Sharing

Parents often worry that their children, between the ages of 3 and 5 years, display overly possessive behavior. For example, they might become attached to a particular toy from nursery and then be reluctant to let any of the other children play with it.

It is comforting for some parents to know that, in most cases, this possessiveness is the result of young children’s conception of time, rather than an innate selfishness. They have seen the other children play with that toy and know that they have waited their turn; they believe in their young minds that they are now entitled to unlimited access to that toy for as long as they want. So, when it is the turn of the child no.2 to play with the toy, child no.1 feels as if his/her time wasn’t long enough. This happens to the best of us doesn’t it?

Even so, it doesn’t hurt to teach them that sharing is a good thing. So, how can we do this?

First of all, it’s important not to yell or punish them when they refuse to share; although it’s okay to try and intervene when a situation arises between your child and another who both take a liking to the same toy. It is important to remember that if you tell your child to share in an angry voice, then they will start to think of sharing in a negative way. Let your child see that sharing is good for everyone.It is important, however, to know why your child does not want to share.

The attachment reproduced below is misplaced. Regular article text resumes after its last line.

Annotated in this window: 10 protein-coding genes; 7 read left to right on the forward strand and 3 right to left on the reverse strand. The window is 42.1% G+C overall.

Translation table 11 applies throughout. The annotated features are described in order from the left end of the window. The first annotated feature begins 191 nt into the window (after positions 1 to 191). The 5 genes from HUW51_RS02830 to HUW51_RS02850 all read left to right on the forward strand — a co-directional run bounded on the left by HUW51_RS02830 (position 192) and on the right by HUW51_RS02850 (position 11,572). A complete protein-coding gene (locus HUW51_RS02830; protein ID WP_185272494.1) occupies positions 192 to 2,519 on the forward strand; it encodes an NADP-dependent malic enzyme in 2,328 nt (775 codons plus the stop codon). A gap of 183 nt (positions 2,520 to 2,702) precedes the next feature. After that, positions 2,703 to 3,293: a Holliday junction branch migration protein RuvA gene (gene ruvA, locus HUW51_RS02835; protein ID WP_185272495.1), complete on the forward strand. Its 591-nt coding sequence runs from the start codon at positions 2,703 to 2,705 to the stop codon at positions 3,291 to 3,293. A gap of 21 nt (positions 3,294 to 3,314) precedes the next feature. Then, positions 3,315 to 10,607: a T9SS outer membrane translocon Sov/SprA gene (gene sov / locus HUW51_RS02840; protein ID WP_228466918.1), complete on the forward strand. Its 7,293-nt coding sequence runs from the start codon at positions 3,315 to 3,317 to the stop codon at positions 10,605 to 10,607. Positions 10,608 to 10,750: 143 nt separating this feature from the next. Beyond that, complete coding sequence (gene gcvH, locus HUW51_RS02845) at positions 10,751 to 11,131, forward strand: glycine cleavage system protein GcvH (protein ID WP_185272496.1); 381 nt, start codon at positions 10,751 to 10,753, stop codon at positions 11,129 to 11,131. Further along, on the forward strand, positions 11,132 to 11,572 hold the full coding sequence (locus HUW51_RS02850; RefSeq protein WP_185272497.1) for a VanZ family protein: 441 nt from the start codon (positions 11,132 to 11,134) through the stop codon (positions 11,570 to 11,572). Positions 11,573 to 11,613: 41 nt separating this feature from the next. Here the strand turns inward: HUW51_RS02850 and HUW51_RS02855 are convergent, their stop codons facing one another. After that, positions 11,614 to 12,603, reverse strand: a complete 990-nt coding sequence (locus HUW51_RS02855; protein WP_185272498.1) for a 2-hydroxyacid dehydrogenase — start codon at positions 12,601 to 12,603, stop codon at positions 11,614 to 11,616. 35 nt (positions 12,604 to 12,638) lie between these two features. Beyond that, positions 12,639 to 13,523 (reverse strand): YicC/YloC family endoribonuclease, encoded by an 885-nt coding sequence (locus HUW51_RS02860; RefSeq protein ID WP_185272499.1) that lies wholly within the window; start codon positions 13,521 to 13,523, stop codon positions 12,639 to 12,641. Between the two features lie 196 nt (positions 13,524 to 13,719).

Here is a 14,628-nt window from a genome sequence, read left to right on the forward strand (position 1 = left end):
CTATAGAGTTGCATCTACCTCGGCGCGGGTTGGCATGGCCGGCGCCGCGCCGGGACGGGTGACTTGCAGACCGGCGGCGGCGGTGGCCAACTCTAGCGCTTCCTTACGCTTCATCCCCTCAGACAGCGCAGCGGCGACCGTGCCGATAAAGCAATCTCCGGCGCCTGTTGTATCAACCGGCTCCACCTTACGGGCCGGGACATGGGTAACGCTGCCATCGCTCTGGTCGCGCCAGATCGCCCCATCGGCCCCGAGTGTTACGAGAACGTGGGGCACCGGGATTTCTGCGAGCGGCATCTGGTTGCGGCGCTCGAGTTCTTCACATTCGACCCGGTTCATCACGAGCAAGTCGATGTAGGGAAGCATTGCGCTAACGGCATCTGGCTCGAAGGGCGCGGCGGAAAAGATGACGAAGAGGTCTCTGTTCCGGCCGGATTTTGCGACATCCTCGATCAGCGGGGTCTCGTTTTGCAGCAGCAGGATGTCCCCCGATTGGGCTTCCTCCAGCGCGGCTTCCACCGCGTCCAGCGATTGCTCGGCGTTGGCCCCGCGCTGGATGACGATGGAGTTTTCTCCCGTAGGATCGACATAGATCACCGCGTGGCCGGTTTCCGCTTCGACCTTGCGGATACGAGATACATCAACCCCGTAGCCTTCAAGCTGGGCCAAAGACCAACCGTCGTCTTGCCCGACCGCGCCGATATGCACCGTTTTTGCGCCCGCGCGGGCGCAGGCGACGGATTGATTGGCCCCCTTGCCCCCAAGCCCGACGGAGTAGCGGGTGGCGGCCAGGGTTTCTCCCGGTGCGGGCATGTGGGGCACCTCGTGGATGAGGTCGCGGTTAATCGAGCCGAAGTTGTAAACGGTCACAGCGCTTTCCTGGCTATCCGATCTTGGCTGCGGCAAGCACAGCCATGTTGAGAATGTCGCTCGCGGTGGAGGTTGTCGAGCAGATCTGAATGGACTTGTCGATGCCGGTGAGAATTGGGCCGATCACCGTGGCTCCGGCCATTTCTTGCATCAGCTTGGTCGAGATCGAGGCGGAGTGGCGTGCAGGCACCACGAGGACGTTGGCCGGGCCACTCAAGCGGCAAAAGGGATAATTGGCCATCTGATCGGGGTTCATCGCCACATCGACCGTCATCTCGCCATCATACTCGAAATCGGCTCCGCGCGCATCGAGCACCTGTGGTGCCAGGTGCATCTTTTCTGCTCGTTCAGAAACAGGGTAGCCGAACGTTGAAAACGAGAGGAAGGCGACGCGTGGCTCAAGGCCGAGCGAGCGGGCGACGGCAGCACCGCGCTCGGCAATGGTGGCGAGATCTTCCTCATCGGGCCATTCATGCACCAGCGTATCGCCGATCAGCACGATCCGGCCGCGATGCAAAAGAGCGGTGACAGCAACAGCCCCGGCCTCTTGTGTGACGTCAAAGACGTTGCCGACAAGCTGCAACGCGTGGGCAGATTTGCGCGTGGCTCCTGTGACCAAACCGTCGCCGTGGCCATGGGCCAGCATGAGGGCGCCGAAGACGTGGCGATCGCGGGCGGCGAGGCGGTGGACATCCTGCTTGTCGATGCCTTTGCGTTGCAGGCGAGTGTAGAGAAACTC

Do not criticize their behavior nor command them to do something they do not want to do. Listen to your child’s reasons for not sharing before attempting to negotiate with them.

In order to demonstrate to your children and their friends that sharing can be fun, you can partake in organized group activities with them like doing a puzzle or drawing a picture.

If your child has friend’s coming over for tea, in order to prevent an outburst, you can ask your son or daughter ahead of time which toys they are willing to share and which toys they would rather keep in the cupboard.

We cannot stress this enough: sometimes the best way to solve a problem is by asking. Ah! And don’t forget that usually, children pick up habits from their parents.So, stop to think for a minute if you’ve done anything lately that could be perceived as selfish behavior. It’s important to practice what you preach so let someone have a lick of your ice cream, or lend your favorite shirt to a friend ...

Of course these tips are not infallible, but we think they may be useful. So without further ado, let’s share!

Of course, we speak as parents, but our tips are not foolproof because every child is different. But we want to put our two cents in the resolution of a problem that, lest we forget, has a solution if we apply ourselves.


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